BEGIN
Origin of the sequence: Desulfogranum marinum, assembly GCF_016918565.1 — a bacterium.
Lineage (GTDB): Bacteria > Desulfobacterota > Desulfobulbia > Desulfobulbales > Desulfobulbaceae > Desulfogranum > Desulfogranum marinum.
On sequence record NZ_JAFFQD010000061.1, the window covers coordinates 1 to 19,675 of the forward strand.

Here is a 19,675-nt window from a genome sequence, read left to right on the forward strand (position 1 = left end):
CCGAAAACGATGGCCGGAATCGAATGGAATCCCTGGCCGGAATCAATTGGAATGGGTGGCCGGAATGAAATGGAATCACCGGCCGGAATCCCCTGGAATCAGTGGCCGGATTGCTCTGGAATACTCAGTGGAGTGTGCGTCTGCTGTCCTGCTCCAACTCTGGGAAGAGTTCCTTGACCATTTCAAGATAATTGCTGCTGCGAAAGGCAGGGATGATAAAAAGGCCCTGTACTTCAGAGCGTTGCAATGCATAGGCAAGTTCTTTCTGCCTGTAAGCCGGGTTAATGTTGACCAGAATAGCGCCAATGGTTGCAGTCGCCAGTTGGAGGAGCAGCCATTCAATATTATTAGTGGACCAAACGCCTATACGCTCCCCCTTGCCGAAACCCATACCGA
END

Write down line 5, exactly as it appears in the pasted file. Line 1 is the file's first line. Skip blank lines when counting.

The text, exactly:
CCGAAAACGATGGCCGGAATCGAATGGAATCCCTGGCCGGAATCAATTGGAATGGGTGGCCGGAATGAAATGGAATCACCGGCCGGAATCCCCTGGAATCAGTGGCCGGATTGCTCTGGAATACTCAGTGGAGTGTGCGTCTGCTGTCCTGCTCCAACTCTGGGAAGAGTTCCTTGACCATTTCAAGATAATTGCTGCTGCGAAAGGCAGGGATGATAAAAAGGCCCTGTACTTCAGAGCGTTGCAATGCATAGGCAAGTTCTTTCTGCCTGTAAGCCGGGTTAATGTTGACCAGAATAGCGCCAATGGTTGCAGTCGCCAGTTGGAGGAGCAGCCATTCAATATTATTAGTGGACCAAACGCCTATACGCTCCCCCTTGCCGAAACCCATACCGA